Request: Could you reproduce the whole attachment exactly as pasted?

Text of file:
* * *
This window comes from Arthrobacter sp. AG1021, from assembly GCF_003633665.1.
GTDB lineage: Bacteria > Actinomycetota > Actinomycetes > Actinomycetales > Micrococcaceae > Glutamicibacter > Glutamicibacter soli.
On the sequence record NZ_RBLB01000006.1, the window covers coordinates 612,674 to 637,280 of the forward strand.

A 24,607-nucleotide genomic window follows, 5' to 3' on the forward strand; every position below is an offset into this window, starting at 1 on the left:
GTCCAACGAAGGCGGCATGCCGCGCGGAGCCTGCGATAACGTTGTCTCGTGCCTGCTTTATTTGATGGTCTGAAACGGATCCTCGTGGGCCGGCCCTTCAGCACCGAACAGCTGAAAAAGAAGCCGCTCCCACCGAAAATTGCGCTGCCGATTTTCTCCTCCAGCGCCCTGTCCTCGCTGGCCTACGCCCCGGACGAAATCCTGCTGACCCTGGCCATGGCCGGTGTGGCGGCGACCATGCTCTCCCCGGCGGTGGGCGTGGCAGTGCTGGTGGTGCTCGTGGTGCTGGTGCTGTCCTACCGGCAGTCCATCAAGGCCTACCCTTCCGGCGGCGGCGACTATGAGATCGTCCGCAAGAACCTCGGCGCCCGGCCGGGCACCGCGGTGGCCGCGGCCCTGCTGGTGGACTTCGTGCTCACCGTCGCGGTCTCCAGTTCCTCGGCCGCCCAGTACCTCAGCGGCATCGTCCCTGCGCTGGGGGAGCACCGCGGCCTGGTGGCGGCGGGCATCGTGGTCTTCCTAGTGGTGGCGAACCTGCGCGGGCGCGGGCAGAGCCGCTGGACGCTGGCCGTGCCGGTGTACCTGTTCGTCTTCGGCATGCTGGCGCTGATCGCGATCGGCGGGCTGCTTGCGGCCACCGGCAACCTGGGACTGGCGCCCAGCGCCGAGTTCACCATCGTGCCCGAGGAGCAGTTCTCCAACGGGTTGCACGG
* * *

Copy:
This window comes from Arthrobacter sp. AG1021, from assembly GCF_003633665.1.
GTDB lineage: Bacteria > Actinomycetota > Actinomycetes > Actinomycetales > Micrococcaceae > Glutamicibacter > Glutamicibacter soli.
On the sequence record NZ_RBLB01000006.1, the window covers coordinates 612,674 to 637,280 of the forward strand.

A 24,607-nucleotide genomic window follows, 5' to 3' on the forward strand; every position below is an offset into this window, starting at 1 on the left:
GTCCAACGAAGGCGGCATGCCGCGCGGAGCCTGCGATAACGTTGTCTCGTGCCTGCTTTATTTGATGGTCTGAAACGGATCCTCGTGGGCCGGCCCTTCAGCACCGAACAGCTGAAAAAGAAGCCGCTCCCACCGAAAATTGCGCTGCCGATTTTCTCCTCCAGCGCCCTGTCCTCGCTGGCCTACGCCCCGGACGAAATCCTGCTGACCCTGGCCATGGCCGGTGTGGCGGCGACCATGCTCTCCCCGGCGGTGGGCGTGGCAGTGCTGGTGGTGCTCGTGGTGCTGGTGCTGTCCTACCGGCAGTCCATCAAGGCCTACCCTTCCGGCGGCGGCGACTATGAGATCGTCCGCAAGAACCTCGGCGCCCGGCCGGGCACCGCGGTGGCCGCGGCCCTGCTGGTGGACTTCGTGCTCACCGTCGCGGTCTCCAGTTCCTCGGCCGCCCAGTACCTCAGCGGCATCGTCCCTGCGCTGGGGGAGCACCGCGGCCTGGTGGCGGCGGGCATCGTGGTCTTCCTAGTGGTGGCGAACCTGCGCGGGCGCGGGCAGAGCCGCTGGACGCTGGCCGTGCCGGTGTACCTGTTCGTCTTCGGCATGCTGGCGCTGATCGCGATCGGCGGGCTGCTTGCGGCCACCGGCAACCTGGGACTGGCGCCCAGCGCCGAGTTCACCATCGTGCCCGAGGAGCAGTTCTCCAACGGGTTGCACGG